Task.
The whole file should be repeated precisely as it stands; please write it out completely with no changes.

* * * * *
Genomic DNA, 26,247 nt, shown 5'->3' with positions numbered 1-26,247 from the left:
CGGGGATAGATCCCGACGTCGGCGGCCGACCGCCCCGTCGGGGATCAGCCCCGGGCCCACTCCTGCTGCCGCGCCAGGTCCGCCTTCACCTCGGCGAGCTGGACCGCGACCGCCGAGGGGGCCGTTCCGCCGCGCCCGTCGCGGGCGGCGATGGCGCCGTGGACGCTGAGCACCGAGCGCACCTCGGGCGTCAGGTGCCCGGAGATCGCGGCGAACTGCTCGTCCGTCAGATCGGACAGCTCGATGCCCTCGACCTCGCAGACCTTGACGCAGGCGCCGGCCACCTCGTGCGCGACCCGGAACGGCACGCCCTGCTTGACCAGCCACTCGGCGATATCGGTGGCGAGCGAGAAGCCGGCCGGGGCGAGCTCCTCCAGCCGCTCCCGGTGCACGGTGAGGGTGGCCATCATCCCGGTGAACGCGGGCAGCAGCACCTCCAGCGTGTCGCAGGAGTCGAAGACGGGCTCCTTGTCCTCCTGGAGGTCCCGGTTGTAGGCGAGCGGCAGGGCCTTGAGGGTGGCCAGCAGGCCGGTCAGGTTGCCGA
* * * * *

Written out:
Genomic DNA, 26,247 nt, shown 5'->3' with positions numbered 1-26,247 from the left:
CGGGGATAGATCCCGACGTCGGCGGCCGACCGCCCCGTCGGGGATCAGCCCCGGGCCCACTCCTGCTGCCGCGCCAGGTCCGCCTTCACCTCGGCGAGCTGGACCGCGACCGCCGAGGGGGCCGTTCCGCCGCGCCCGTCGCGGGCGGCGATGGCGCCGTGGACGCTGAGCACCGAGCGCACCTCGGGCGTCAGGTGCCCGGAGATCGCGGCGAACTGCTCGTCCGTCAGATCGGACAGCTCGATGCCCTCGACCTCGCAGACCTTGACGCAGGCGCCGGCCACCTCGTGCGCGACCCGGAACGGCACGCCCTGCTTGACCAGCCACTCGGCGATATCGGTGGCGAGCGAGAAGCCGGCCGGGGCGAGCTCCTCCAGCCGCTCCCGGTGCACGGTGAGGGTGGCCATCATCCCGGTGAACGCGGGCAGCAGCACCTCCAGCGTGTCGCAGGAGTCGAAGACGGGCTCCTTGTCCTCCTGGAGGTCCCGGTTGTAGGCGAGCGGCAGGGCCTTGAGGGTGGCCAGCAGGCCGGTCAGGTTGCCGA